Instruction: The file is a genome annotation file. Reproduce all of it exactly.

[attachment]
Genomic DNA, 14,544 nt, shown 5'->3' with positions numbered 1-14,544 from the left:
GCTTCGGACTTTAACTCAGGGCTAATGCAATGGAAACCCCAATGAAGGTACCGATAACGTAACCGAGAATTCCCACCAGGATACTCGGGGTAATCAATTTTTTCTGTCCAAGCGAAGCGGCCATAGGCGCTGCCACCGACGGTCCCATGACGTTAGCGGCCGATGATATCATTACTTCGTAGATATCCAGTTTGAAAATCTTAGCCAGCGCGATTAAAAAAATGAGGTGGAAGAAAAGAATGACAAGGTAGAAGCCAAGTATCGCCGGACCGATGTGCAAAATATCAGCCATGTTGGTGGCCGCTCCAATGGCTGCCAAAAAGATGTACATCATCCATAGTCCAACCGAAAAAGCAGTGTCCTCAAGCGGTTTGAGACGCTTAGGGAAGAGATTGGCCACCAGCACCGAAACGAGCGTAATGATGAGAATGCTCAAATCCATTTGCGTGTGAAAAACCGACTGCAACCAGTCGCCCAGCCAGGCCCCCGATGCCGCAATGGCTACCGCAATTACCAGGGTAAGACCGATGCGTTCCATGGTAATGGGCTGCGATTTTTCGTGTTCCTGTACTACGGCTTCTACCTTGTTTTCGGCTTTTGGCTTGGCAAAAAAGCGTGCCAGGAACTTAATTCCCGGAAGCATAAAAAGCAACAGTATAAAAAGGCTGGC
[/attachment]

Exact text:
Genomic DNA, 14,544 nt, shown 5'->3' with positions numbered 1-14,544 from the left:
GCTTCGGACTTTAACTCAGGGCTAATGCAATGGAAACCCCAATGAAGGTACCGATAACGTAACCGAGAATTCCCACCAGGATACTCGGGGTAATCAATTTTTTCTGTCCAAGCGAAGCGGCCATAGGCGCTGCCACCGACGGTCCCATGACGTTAGCGGCCGATGATATCATTACTTCGTAGATATCCAGTTTGAAAATCTTAGCCAGCGCGATTAAAAAAATGAGGTGGAAGAAAAGAATGACAAGGTAGAAGCCAAGTATCGCCGGACCGATGTGCAAAATATCAGCCATGTTGGTGGCCGCTCCAATGGCTGCCAAAAAGATGTACATCATCCATAGTCCAACCGAAAAAGCAGTGTCCTCAAGCGGTTTGAGACGCTTAGGGAAGAGATTGGCCACCAGCACCGAAACGAGCGTAATGATGAGAATGCTCAAATCCATTTGCGTGTGAAAAACCGACTGCAACCAGTCGCCCAGCCAGGCCCCCGATGCCGCAATGGCTACCGCAATTACCAGGGTAAGACCGATGCGTTCCATGGTAATGGGCTGCGATTTTTCGTGTTCCTGTACTACGGCTTCTACCTTGTTTTCGGCTTTTGGCTTGGCAAAAAAGCGTGCCAGGAACTTAATTCCCGGAAGCATAAAAAGCAACAGTATAAAAAGGCTGGC